Today’s retail landscape is increasingly complex. Retailers face operational challenges caused by border restrictions, greater online competition between small and large companies, rising service standards, and increasing consumer demands that, at first sight, may even seem conflicting.
With conversations turning to recovery post-COVID-19 — yet little chance of a return to the way things were — retailers must rethink their strategies for long-term growth.
It takes a dynamic, integrated strategy to always be there for your customers in a way that drives sustained business growth.
Today, people want brands to meet them where they are: 9 in 10 Australians expect retailers to sell their products online.
For brands, the seismic shift in consumer behaviour has raised the question of how to show up for customers in more helpful, relevant, and meaningful ways. Some brands have done this by finding new ways to solve problems with technology, which can increase business value. But research shows that only 30% of such efforts have met or exceeded their target value and resulted in lasting change.
It takes a dynamic, integrated strategy to always be there for your customers in a way that drives sustained business growth. Your whole organisation — not just marketing — must be on board. And you’ll need the right resources to help you get there.
Here, we’ve provided tips on how to think strategically about omnichannel retail transformation, and we also have some practical steps for immediate action in our downloadable guide at the end of the article.
Rethink how online and offline platforms can work together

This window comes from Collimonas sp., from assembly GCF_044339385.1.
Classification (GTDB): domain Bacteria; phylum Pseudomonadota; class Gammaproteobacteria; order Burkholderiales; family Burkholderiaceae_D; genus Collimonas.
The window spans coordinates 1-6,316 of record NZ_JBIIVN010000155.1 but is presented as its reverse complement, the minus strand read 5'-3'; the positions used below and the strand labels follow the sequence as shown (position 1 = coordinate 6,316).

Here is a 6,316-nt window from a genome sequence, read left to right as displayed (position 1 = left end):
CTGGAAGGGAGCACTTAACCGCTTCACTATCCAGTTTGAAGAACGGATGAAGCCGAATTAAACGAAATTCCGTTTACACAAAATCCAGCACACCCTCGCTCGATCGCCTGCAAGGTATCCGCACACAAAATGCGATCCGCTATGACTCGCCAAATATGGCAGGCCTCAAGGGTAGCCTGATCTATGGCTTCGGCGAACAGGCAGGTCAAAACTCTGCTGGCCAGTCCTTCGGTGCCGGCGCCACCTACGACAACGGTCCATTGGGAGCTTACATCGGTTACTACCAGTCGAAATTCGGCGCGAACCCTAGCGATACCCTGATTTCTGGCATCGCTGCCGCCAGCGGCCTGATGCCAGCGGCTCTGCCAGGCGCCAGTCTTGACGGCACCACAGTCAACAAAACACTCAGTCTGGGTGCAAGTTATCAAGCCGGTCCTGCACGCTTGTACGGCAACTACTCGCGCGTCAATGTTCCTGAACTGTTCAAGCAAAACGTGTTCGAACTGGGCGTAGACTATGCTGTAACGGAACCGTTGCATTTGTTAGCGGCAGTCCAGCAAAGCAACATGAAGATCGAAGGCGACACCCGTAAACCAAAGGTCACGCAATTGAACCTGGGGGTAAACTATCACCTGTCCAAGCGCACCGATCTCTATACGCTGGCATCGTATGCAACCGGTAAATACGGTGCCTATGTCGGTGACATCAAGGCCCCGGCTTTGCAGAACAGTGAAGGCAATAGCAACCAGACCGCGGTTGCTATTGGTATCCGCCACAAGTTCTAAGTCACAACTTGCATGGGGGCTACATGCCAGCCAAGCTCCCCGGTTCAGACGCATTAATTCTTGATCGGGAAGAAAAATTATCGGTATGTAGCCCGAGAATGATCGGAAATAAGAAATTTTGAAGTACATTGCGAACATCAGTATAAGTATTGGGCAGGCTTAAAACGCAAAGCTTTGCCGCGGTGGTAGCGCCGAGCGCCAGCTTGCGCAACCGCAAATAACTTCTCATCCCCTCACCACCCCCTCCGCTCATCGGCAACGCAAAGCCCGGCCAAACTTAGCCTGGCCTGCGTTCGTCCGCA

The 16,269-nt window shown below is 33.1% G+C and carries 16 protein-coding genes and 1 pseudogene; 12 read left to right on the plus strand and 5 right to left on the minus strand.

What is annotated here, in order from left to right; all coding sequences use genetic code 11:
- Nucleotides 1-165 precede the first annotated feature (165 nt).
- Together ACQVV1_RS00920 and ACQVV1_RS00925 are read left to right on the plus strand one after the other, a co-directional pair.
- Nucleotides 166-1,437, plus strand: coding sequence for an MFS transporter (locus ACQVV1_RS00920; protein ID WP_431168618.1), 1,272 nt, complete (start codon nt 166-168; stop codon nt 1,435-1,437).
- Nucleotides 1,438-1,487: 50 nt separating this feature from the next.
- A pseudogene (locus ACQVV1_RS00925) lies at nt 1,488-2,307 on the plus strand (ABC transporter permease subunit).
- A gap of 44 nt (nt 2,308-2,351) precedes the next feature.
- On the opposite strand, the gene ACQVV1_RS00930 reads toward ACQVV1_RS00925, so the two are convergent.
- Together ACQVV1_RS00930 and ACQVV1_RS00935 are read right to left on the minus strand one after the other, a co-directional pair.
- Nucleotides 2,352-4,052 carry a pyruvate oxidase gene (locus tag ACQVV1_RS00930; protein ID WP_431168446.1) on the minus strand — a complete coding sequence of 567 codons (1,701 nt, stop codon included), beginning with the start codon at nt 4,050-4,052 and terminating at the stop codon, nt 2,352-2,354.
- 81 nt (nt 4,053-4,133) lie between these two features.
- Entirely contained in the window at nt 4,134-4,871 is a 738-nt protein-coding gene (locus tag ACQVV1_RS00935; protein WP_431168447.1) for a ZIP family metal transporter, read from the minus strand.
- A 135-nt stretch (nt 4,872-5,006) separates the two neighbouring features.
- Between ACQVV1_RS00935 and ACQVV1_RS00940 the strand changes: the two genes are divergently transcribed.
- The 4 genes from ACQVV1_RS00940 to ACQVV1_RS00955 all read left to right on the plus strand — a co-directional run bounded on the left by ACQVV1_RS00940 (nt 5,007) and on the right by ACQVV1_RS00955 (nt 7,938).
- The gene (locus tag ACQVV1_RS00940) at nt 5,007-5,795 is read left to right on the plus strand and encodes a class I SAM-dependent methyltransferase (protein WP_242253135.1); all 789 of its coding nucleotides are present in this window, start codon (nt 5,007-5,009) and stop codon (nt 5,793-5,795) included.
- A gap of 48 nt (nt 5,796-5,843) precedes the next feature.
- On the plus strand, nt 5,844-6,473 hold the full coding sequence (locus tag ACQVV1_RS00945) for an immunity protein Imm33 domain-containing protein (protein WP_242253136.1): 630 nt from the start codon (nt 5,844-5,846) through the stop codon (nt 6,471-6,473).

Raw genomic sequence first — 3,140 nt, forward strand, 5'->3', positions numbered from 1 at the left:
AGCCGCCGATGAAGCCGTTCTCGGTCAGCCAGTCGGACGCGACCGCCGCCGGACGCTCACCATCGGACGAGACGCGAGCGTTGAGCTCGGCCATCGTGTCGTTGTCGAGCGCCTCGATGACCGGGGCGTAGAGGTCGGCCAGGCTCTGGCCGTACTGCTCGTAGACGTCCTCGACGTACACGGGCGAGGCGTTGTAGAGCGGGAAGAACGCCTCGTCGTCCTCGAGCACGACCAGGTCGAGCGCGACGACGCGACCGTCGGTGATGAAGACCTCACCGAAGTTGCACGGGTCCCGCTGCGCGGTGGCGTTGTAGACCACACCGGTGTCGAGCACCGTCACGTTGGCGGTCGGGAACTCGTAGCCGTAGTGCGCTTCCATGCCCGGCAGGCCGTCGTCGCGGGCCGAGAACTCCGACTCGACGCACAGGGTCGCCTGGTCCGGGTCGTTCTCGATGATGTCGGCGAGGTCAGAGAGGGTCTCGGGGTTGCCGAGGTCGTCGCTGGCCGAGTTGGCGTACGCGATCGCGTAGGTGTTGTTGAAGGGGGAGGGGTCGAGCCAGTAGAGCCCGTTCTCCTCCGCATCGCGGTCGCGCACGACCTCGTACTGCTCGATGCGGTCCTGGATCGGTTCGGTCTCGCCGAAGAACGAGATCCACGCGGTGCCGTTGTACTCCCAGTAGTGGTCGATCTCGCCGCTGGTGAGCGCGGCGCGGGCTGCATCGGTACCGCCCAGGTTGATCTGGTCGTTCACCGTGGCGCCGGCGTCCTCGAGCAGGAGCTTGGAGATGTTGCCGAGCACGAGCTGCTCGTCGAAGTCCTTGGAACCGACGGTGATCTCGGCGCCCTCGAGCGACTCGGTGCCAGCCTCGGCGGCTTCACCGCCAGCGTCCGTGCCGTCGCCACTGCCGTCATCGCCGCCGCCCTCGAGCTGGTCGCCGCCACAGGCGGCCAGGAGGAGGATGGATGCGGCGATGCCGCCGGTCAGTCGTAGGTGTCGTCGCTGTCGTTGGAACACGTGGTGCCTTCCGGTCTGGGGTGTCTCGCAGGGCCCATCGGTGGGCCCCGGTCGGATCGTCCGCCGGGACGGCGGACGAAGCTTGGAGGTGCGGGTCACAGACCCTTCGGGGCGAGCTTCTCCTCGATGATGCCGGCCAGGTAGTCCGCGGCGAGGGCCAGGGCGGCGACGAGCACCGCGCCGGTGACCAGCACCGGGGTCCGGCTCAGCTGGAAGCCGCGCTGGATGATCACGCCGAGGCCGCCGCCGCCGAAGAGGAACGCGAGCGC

Today, an omnichannel presence that boosts business results must meet people's needs, wherever they are in their shopping journey.
Given new opportunities to bridge the online-offline gap thanks to advances in marketing technology, retailers have started to “rethink the line.”
Traditionally, becoming an omnichannel business meant establishing an online presence in addition to having physical stores, and then finding ways to connect the two experiences. But given new opportunities to bridge the online-offline gap thanks to advances in marketing technology, retailers have started to “rethink the line.”
A few examples include Zara and WooliesX, the digital arm of Woolworths. These two brands are pushing the boundaries of online and offline with digital resources that enhance the in-store shopping experience. Zara’s augmented reality app lets customers instantly shop the looks of virtual models, and WooliesX’s online grocery list tool helps customers quickly locate the aisles of the items they’re looking for.
Rethink the role of transformation beyond marketing
It’s tempting to think that the marketing department should manage all of the brand’s interactions with its customers. But this siloed thinking can prevent a deeper understanding of what people need before and after they buy.
Transparent, cross-functional, and cross-channel collaboration between internal teams is key to omnichannel success. Getting strategy, communication, and measurement teams on the same page will help you think more holistically about the customer journey.